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The Just-World Theory

Duke

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It's a pervasive idea that infiltrates our culture, media, and our very thoughts: The Just-World Theory(/Fallacy/Hypothesis/Phenomenon/Effect). This is the thought that our world is in fact a fair world. For example, "what goes around, comes around!", or the idea that people generally get what they deserve. It's a comforting idea, that this world is a just, right world. I think all of us have encountered this theory at some point or another; I for one cannot recall the first time I came across it (probably as a threat: "you reap what you sow, beware,"). The Just World Theory often leads people to search for rationalizations in this our irrational world, in order to escape the discomfort of cognitive dissonance. It can also lead to a blame-the-victim sort of attitude.

I am curious to know what others think of this concept.

For further reading: Just-world phenomenon - Wikipedia, the free encyclopedia


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Korimyr the Rat

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Nobody gets what they deserve in this world. They don't get what they've earned, or what's coming to them, or anything like that.

People get what they get.
 

Lightdemon

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It's kind of the cousin to "The Glass is half full" phenomenon.
 

Duke

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It's kind of the cousin to "The Glass is half full" phenomenon.

Seems like it. Has anyone read Candide by Voltaire? A lot of these ideas are dealt with in that text.


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From the link:
One study gave women what appeared to be painful electric shocks while working on a difficult memory problem. Those who observed the experiment appeared to blame the victim for her fate, praised the experiment, and rated her as being less physically attractive than did those who had seen her but not the experiment. [1]

In another study, subjects were told two versions of a story about an interaction between a woman and a man. Both variations were exactly the same, except at the very end the man raped the woman in one and in the other he proposed marriage. In both conditions, subjects viewed the woman's (identical) actions as inevitably leading to the (very different) results.[2]

Wow. Those women got what they deserved.

Seriously, this reads more like a cause-effect evolutionary advantage.

Given: cause-effect reasoning leads to more success at modeling reality than not.

If bad things happen to someone, and we viewed it as "oh well, **** happens", it is doubtful it would even approach the success of people who viewed bad things and thought "they apparently resulted from something they did and thus it can be avoided".

That seems to open the mental door to:
1. what was the root cause
2. What can I do to avoid it or limit my risk of experiencing the same.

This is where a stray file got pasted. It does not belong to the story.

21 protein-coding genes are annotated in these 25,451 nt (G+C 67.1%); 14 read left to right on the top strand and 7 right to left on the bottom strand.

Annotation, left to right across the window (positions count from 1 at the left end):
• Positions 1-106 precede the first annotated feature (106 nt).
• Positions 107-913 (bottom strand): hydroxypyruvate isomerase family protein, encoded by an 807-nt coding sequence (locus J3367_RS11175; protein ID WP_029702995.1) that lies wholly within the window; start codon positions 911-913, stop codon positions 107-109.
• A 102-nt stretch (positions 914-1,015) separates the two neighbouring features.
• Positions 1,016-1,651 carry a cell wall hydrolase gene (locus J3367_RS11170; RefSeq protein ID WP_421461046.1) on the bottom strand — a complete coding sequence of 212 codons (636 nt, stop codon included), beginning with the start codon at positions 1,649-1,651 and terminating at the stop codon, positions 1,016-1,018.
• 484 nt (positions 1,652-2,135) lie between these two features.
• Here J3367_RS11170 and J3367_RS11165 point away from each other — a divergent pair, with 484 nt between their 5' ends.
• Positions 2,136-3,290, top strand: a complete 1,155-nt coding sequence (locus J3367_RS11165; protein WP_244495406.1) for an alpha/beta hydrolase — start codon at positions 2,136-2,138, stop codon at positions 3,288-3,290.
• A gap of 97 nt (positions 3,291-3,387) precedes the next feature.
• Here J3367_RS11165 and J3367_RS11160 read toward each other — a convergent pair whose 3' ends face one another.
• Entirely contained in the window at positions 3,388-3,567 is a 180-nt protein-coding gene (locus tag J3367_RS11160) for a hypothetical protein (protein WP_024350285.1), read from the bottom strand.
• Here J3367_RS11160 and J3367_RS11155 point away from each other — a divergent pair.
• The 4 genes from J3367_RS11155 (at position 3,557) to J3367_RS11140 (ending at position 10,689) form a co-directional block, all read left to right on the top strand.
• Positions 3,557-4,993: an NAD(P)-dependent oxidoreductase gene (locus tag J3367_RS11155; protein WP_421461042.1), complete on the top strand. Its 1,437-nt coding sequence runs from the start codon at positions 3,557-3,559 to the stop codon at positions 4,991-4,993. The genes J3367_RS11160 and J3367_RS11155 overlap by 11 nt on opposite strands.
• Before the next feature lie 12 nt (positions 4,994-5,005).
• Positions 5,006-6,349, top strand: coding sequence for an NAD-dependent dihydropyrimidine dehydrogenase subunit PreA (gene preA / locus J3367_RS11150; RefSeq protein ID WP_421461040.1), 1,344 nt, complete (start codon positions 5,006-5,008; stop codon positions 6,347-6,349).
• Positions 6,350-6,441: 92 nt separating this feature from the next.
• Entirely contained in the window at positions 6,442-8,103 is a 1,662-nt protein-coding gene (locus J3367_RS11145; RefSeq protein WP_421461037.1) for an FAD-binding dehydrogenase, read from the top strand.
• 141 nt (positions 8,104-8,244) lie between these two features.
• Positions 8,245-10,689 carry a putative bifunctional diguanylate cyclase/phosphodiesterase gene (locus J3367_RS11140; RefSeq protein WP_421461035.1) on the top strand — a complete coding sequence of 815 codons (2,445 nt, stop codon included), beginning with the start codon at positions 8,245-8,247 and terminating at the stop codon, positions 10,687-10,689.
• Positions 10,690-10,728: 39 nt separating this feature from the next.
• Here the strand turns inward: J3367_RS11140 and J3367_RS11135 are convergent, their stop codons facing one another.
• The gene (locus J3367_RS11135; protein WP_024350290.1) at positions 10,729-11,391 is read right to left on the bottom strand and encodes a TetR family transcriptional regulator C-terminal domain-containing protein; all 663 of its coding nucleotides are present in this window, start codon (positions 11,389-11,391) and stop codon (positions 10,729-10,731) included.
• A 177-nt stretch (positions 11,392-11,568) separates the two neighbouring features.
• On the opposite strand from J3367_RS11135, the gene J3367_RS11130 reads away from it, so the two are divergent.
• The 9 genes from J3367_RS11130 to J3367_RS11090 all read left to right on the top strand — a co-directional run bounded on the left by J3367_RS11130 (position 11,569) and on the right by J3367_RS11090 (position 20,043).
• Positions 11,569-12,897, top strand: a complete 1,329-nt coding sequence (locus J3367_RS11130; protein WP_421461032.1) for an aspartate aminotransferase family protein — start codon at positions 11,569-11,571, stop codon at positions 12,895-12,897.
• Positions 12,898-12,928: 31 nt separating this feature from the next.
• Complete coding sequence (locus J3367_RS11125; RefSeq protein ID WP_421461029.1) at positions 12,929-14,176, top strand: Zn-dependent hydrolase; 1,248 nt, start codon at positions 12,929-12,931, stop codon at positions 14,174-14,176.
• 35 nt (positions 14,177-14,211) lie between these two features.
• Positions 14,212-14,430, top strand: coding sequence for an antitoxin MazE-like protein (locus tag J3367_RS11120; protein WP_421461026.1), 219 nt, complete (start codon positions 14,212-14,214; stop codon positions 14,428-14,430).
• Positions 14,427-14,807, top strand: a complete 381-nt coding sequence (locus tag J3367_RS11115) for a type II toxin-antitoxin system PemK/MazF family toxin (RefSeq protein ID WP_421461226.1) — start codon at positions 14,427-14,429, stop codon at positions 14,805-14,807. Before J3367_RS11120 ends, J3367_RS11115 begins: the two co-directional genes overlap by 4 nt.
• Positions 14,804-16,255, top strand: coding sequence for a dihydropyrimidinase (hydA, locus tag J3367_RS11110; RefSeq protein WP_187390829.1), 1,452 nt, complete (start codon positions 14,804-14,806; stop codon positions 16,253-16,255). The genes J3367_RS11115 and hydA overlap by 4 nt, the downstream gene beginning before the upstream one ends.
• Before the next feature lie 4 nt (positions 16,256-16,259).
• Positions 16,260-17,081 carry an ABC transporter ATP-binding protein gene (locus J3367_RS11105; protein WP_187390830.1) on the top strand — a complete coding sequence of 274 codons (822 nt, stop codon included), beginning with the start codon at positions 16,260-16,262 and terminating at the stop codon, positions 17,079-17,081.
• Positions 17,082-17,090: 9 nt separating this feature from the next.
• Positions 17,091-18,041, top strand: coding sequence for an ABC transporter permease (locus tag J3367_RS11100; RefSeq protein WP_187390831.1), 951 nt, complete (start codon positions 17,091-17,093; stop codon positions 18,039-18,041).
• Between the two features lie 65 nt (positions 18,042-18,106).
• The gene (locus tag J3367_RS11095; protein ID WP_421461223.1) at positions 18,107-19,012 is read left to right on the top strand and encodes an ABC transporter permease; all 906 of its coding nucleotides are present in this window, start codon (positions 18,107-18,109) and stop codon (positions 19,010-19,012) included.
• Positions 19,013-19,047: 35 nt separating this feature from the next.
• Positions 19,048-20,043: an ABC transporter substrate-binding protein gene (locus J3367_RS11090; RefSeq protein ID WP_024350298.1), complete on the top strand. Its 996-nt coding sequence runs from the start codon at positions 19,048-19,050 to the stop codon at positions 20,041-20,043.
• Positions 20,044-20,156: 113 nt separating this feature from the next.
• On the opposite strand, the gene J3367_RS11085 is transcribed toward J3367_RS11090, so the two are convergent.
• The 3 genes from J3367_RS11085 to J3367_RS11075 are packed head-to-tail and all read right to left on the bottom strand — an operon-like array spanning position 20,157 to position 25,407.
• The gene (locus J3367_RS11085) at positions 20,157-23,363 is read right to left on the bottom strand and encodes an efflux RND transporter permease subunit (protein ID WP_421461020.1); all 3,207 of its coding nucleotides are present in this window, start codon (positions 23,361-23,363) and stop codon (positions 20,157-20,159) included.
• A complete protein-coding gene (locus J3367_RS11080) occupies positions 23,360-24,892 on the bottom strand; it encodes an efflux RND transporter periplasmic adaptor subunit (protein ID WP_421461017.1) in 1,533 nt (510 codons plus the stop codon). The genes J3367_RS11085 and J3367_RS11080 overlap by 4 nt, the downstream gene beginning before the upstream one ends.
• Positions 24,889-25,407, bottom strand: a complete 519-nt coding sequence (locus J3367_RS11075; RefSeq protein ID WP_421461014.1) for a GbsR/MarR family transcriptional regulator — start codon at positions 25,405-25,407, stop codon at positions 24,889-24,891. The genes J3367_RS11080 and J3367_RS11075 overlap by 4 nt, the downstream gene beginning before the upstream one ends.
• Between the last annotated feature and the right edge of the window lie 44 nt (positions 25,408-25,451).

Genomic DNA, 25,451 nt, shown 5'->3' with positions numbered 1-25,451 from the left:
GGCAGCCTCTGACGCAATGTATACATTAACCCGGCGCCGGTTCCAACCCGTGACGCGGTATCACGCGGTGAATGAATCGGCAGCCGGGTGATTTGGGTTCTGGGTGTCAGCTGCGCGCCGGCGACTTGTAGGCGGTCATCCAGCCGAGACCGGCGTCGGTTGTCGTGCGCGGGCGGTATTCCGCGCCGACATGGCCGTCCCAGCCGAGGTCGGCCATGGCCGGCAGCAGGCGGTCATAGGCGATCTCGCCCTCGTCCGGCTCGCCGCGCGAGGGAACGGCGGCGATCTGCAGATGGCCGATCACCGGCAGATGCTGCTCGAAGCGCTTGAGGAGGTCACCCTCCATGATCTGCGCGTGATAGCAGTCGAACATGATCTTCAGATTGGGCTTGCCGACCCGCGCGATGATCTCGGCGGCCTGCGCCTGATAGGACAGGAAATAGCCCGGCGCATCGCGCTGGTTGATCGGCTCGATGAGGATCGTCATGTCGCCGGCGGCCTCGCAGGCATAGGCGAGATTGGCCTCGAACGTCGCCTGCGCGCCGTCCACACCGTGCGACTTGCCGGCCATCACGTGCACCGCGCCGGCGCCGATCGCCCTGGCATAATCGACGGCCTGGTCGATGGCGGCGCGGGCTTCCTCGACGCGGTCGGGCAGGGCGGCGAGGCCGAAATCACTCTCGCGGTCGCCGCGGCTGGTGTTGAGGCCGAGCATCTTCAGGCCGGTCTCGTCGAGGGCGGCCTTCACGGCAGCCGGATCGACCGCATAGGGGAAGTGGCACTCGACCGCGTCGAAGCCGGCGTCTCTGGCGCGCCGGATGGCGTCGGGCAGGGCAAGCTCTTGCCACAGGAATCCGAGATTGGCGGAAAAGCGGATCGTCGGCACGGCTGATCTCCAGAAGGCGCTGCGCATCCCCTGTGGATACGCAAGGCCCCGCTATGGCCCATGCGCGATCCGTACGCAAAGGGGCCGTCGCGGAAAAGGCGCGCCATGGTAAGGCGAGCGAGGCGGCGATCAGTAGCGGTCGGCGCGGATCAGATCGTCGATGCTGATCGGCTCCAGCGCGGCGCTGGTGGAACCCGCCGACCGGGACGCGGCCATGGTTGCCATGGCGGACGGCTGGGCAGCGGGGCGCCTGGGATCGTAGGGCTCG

It's sad to note too that this reaction can be stunted or almost entirely removed by psychological conditioning. Certain torture/prisoner situations, or abusive households for example, can lead people to a feeling of helplessness.
 

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What the OP is referring to is actually called the Gambler's Fallacy.

Gambler's fallacy - Wikipedia, the free encyclopedia

It's the mistaken belief that if you pull the slot enough times, then probabilities will eventually turn in your favor because your win will be due (ignoring whether the slot machines are actually programmed to keep you playing).

Another example is coin tossing. A gambler might think that if he tosses the coin enough times, he'll end up with heads. What he forgets is that each time he tosses the coin he stands a 50/50 chance of the coin turning up heads or tails. The odds never extend beyond that one coin toss. All the universe cares about is the one coin toss -- 50/50. So, technically speaking, it is quite possible (note, I didn't say very probable) for one to flip a coin an infinite number of times and still always wind up with tails.

In that respect, one cannot expect "just desserts" or any justifiable outcome, from a universal/godlike angle, out of any action. However, it is fair to say that if you lead a certain lifestyle, a certain outcome will be likely. For example, if you cheat others, it is more likely that an enraged victim of your shennanigans will sue you and ruin your reputation. Equally, if you are a gangster and selling drugs, the odds of being killed by a rival gang rise exponentially. However, there is no anthropomorphic universal law dictating who gets their dues.
 

Duke

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Orion

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I think about this sort of thing more often than is probably healthy... but it usually comes up when I am faced with the moral idea of "justice" in the world.

Frankly, I think it's a dog eat dog world. When I was a bit younger I still fed into the delusion that everyone gets what they deserve and good wins, and bad loses. Now that I've travelled quite a bit I feel that the world is a place where nothing is handed to you, where good and bad are just labels that are arbitrarily assigned.